What I do:
I am the Interim Director and Teaching Fellow of St. John's Law School's Child Advocacy Clinic. The Child Advocacy Clinic is a live, in-house law school clinic that represents children who are the subjects of abuse and neglect proceedings in New York. Each semester, I teach and supervise eight students. The students are assigned to the Clinic's cases and perform all of the duties of a lawyer, including appearing in court under my supervision.
Our Clinic is particularly focused on adolescents, because of the obstacles and injustices they face as they "age-out" of the foster care system. The Clinic is also involved in policy work, and I am currently organizing a national Symposium on the housing crisis facing youth discharged from foster care.
Why I do it:
I felt that the best way for me to try to help foster children was to become a lawyer. It most suits my skills and personality. Although I never thought of myself as a teacher, I am enjoying this new, additional role, and it is making me a better advocate!
Each day is unique. When I am in the Clinic office, I am responding to student questions about their case work and to any emergencies that arise. Other days the students and I are in court, or we are making home visits to see our clients. Once a week, I also teach a two-hour seminar to my students, and have a formal meeting with each one to review their case work.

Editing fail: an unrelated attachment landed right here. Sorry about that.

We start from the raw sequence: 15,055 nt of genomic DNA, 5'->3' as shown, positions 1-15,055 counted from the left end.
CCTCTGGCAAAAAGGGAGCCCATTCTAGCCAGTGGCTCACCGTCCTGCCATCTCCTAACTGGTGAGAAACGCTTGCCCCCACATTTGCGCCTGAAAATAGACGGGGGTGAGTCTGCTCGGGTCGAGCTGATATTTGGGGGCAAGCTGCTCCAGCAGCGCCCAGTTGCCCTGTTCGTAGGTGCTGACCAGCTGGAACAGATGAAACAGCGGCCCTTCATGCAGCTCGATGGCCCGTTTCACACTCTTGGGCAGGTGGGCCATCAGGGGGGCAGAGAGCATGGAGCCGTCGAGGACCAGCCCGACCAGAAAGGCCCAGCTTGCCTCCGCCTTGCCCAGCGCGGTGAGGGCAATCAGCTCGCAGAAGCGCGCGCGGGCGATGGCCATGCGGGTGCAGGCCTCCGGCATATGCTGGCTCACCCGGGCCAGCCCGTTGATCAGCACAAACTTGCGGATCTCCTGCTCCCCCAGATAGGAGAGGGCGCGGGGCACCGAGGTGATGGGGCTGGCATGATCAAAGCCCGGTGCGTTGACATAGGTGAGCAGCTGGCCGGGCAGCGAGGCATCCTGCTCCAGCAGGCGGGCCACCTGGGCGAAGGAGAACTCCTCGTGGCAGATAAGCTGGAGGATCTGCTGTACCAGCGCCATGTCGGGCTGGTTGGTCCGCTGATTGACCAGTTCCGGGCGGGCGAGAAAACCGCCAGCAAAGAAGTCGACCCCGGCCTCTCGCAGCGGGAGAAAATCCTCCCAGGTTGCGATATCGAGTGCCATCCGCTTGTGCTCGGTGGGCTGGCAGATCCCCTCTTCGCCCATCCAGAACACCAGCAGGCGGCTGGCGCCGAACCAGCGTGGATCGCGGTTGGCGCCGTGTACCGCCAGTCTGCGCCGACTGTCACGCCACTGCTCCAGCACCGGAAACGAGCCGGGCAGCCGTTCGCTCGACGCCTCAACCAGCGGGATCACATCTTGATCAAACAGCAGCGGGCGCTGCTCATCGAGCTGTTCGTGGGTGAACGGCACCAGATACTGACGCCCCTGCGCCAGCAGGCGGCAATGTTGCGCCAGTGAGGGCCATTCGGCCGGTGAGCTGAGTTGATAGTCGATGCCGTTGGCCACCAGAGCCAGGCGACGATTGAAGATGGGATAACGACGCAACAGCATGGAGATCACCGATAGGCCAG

In addition, on my off-hours, I am engaged in scholarly research and writing on family law and child advocacy issues (I currently have a law review article placed for publication).
How I got here:
I became interested in foster care through an internship at a social services agency in New York following my freshman year at Stanford. I was shocked to learn about how many kids were in foster care and how poorly they were treated. After that summer, I felt that I couldn't not try to make things better. My experience at Legal Aid post-law school was invaluable; but when I was offered the opportunity at St. John's to continue representing young people while at the same time teaching and, hopefully, inspiring, other new lawyers to pursue this work, I could not pass it up.
I hope one day to open my own foster care agency that only serves teenagers and is sensitive to their individual needs.
What my Urban Studies major has done for me:
Like many Urban Studies students, I got involved with the Public Service Scholars program. I wrote an honors thesis on the teen court system, an experience that was extremely encouraging and one of my best. The interdisciplinary course offerings of the Urban studies program were extremely relevant and a perfect foundation in the issues for working with the underprivileged.